I mean the same with like MQLs. We, I’m sure that a lot of other companies have the same problem where we might generate a lead in a target account, but it’s not necessarily ready yet, but, you know, an SDR will go in and jump on it. I mean, it’s kinda hard to say, “You know, hang on just a second,” because there are times when an SDR does help cultivate that relationship and it goes on to be a closed won deal. So I think there’s always balance, as long as there’s some thought ahead of time, I think you can kind of counter some of that opportunistic to just jump on it right away.

Joe Hyland:

I know it’s hard. And actually, SDR is a good example because this will happen here. We have a sales development team, sounds like just like you guys do, and an example of going kind of out of traditional flow would be we have a webinar coming up, super successful, you know 500 to 1,000 people registered, we’re really excited and SDRs will, you know, the week of the webinar say, “Hey, I booked all these meetings based off of people who have registered.” And on one hand, it’s like, I don’t want to dissuade them from being proactive. Isn’t that great? And it sounds like some people actually were receptive to this call. That said, if I registered for an event and someone from sales called me about scheduling a sales call, I’d kind of say, “Well, let me consume your content first. Right?” So yeah, you kind of have to balance those two.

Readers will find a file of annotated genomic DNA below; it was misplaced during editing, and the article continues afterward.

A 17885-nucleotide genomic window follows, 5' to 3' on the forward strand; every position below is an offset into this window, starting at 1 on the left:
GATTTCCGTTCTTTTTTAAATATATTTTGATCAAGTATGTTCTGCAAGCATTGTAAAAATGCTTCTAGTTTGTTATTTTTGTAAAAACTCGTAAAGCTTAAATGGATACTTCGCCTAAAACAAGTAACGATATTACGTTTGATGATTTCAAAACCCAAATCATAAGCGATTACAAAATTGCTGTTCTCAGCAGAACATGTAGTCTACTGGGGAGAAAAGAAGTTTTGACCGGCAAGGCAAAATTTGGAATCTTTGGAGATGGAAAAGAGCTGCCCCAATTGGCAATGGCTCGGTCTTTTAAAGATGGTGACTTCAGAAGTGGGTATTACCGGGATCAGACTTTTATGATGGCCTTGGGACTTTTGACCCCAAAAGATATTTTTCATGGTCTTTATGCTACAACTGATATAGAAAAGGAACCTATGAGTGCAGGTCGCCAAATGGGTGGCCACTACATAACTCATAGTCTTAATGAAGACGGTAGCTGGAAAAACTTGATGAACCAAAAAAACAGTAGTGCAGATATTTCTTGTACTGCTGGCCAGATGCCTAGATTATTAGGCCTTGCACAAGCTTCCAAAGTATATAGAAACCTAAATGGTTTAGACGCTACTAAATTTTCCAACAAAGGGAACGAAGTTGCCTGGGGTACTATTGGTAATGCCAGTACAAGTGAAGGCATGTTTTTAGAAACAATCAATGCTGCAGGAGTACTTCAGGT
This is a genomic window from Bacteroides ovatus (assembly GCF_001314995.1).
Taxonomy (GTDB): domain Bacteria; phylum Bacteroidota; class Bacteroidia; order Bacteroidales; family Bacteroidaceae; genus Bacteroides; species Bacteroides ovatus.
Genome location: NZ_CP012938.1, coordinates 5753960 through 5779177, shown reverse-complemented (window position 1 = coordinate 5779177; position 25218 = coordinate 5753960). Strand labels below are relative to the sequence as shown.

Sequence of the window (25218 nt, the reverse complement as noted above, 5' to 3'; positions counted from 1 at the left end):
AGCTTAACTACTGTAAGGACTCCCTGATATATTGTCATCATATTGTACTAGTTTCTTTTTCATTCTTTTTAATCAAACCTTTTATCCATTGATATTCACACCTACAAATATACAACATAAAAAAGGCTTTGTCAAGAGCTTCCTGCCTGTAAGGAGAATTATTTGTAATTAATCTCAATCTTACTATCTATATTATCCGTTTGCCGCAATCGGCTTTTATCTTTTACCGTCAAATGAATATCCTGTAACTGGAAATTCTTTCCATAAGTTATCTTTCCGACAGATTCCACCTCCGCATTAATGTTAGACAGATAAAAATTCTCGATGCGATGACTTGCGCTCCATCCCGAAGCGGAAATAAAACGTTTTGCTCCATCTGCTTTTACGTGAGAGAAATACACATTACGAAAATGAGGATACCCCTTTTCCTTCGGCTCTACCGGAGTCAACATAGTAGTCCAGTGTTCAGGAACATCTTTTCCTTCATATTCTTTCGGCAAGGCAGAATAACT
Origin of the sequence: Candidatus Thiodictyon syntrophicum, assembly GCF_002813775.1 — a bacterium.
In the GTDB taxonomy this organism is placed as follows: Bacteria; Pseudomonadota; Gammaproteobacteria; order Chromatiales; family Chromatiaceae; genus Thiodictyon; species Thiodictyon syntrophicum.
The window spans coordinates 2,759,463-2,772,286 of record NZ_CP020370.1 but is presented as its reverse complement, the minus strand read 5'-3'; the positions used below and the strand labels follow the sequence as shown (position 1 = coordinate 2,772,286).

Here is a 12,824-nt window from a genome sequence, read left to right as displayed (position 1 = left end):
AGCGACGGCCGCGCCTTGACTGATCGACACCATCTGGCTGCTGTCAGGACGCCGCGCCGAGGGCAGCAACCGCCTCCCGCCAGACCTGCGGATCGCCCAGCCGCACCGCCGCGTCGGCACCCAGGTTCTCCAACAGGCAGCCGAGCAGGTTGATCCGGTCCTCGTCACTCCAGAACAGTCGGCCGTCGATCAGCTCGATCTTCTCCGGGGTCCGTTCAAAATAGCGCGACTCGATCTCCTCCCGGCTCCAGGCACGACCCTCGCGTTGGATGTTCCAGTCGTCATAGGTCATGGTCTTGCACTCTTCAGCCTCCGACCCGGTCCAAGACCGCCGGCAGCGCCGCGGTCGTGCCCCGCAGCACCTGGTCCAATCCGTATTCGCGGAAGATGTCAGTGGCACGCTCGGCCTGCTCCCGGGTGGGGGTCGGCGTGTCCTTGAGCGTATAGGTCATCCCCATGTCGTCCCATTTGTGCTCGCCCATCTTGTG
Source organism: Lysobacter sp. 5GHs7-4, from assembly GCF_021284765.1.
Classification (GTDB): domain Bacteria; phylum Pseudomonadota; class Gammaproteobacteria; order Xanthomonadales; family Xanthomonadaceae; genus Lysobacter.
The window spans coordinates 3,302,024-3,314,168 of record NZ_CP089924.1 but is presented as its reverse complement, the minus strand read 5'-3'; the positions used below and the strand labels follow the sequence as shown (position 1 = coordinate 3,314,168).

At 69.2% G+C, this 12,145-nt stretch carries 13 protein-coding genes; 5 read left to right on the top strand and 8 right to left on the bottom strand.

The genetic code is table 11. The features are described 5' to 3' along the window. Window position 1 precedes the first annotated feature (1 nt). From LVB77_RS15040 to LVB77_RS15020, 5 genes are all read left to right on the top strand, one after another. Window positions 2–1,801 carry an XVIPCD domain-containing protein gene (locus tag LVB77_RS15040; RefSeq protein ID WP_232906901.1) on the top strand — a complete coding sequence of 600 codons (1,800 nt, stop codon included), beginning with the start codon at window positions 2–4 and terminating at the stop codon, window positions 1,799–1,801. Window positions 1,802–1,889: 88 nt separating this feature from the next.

Geraldine Cruz:

Yeah, I think as marketers we are a little more critical of them. Perhaps it’s not that way for someone outside of marketing.

Joe Hyland:

Oh, we are. That’s where our spaces are pretty different. We are marketing to marketers. So I’m marketers tend to be pretty savvy at least to marketing. That’s a different challenge.

Joe Hyland:

So another thing I’m curious about, it sounds like your market is pretty rapidly shifting, right? Things move quickly. We talked about go to market strategy but, and you talked about reviewing results every quarter, even though you have a longer term strategy and a plan, how do you ensure that you guys are going to market in a real agile way so that marketing is just as dynamic as the market you’re going after? And probably at some point, it’s helpful to talk a little bit more about your space because I think the audience members would benefit from hearing about the market.

Geraldine Cruz: